Paying for College
With tuition costs on the rise, paying for college can be a dilemma for many families. There are many solutions to help cover tuition costs: savings, loans, grants, or scholarships. Whatever route you choose, your overall strategy for paying for college should be to graduate with the least amount of debt as possible.
The Great Plains Native Asset Building Coalition recommends that families start saving for a child’s higher education as early as Kindergarten. By simply opening a savings account for a child, he or she is seven times more likely to go to college. Starting to save early can also help reduce your child’s debt that he or she graduates with by thousands of dollars.
Matched Savings Programs
Matched savings programs, also known as Individual Development Account (IDA) programs, are designed to help people achieve their savings goals, such as going to college. By participating in a matched savings program, the program facilitator matches a certain number of dollars for every dollar you deposit into a savings account. Many of the Great Plains Native Asset Building Coalition members offer matched savings programs to help you multiply your college dollars.
Another savings option is the 529 plan. A 529 plan is a tax-advantaged savings plan designed to encourage saving for future college costs. 529 plans, legally known as “qualified tuition plans,” are sponsored by states, state agencies, or educational institutions. Investing in a 529 plan may offer college savers special tax benefits. Earnings in 529 plans are not subject to federal tax, and in most cases, state tax, so long as you use withdrawals for eligible college expenses. To find a 529 plan in your state, visit www.savingforcollege.com.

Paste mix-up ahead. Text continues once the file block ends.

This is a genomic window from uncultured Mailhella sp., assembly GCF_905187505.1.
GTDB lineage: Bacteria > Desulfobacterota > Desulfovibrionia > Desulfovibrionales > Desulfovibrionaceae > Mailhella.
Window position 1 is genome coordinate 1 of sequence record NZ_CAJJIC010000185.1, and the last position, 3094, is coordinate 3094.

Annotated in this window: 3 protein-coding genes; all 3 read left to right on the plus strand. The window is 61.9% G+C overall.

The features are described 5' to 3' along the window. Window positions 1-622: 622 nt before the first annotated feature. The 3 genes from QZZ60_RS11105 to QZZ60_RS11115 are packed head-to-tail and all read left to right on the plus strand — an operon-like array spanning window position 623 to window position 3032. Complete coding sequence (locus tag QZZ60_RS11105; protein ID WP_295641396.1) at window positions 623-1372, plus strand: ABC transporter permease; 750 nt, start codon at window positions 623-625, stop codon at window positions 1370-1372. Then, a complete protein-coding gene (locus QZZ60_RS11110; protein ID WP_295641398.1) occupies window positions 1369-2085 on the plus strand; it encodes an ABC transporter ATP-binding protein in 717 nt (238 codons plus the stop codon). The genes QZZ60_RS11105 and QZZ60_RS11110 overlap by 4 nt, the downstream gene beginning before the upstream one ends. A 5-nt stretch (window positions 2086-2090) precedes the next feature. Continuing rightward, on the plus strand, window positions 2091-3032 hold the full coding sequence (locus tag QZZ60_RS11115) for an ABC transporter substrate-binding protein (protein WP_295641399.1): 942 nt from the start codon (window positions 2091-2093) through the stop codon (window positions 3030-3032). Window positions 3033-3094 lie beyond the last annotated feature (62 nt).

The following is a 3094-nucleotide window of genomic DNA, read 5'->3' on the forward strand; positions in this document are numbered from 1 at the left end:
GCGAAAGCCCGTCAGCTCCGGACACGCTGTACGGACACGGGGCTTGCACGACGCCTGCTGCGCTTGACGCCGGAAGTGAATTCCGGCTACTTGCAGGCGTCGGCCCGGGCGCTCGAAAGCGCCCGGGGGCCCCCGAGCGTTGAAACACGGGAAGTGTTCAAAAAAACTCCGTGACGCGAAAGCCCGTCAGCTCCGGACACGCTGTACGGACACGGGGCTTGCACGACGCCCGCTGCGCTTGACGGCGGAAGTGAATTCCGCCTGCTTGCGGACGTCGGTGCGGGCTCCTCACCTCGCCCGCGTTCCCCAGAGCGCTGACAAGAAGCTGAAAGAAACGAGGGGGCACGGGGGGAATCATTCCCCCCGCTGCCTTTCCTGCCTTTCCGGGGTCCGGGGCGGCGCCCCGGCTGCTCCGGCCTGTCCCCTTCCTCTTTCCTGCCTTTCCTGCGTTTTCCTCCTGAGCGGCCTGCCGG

Grants & Scholarships
Grants and scholarships are monies that do not have to be paid back, therefore, students should look into these options first.
American Indian College Fund
The American Indian College Fund’s motto is educating the mind and spirit. We achieve this by providing Native students with scholarships and providing financial support for the nation’s 34 accredited tribal colleges and universities, which incorporate American Indian culture and language into their curriculum to honor our students’ heritage and Native identity.
American Indian Education Foundation
Since 1997, the American Indian Education Foundation (AIEF) has given hope to Native American students by providing the tools they need to succeed. They enable Native American students to attend colleges or technical schools nationwide by offering several Scholarship services.
Catching the Dream
Catching the Dream, formerly known as the Native American Scholarship Fund, makes grants to Native college students and works to improve Indian schools. Scholarships range from $500 to $5,000 per academic year. Scholarships are awarded on merit and on the basis of the students we feel will most likely improve the lives of Indian people.
Federal Pell Grant
A Federal Pell Grant, unlike a loan, does not have to be repaid. Federal Pell Grants usually are awarded only to undergraduate students who have not earned a bachelor’s or a professional degree. The maximum amount of money you receive changes yearly and depends upon your financial need, the cost of attending college, your status as a full-time or part-time student, and your plans to attend school for a full academic year or less.
When all other sources have been exhausted (saving, grants, and scholarships), it is time to look into borrowing money to pay for college. A good rule of thumb is to borrow only as much as you will make in your first year of employment after you graduate. For example, if the starting salary in your field is $32,000 per year, that is the maximum amount you should take out in loans.
Loans for college are offered through Federal programs and private institutions. Federal student loans should be the first choice for financing higher education – they are a better deal. They have lower interest rates and flexible repayment terms, while loans from private institutions have higher, and often times variable, interest rates that could lead to financial trouble.
Direct Loans for Students
Direct Loans are low-interest Federal loans to help pay for the cost of a student’s education after high school. Standard repayment plans for Direct Loans usually begin six months after you find employment upon college graduation and are in fixed monthly amounts. However, there are many repayment options to choose from. In addition, Direct Loans offer deferment options to help you with repayment if you become unemployed or decide to go back to school.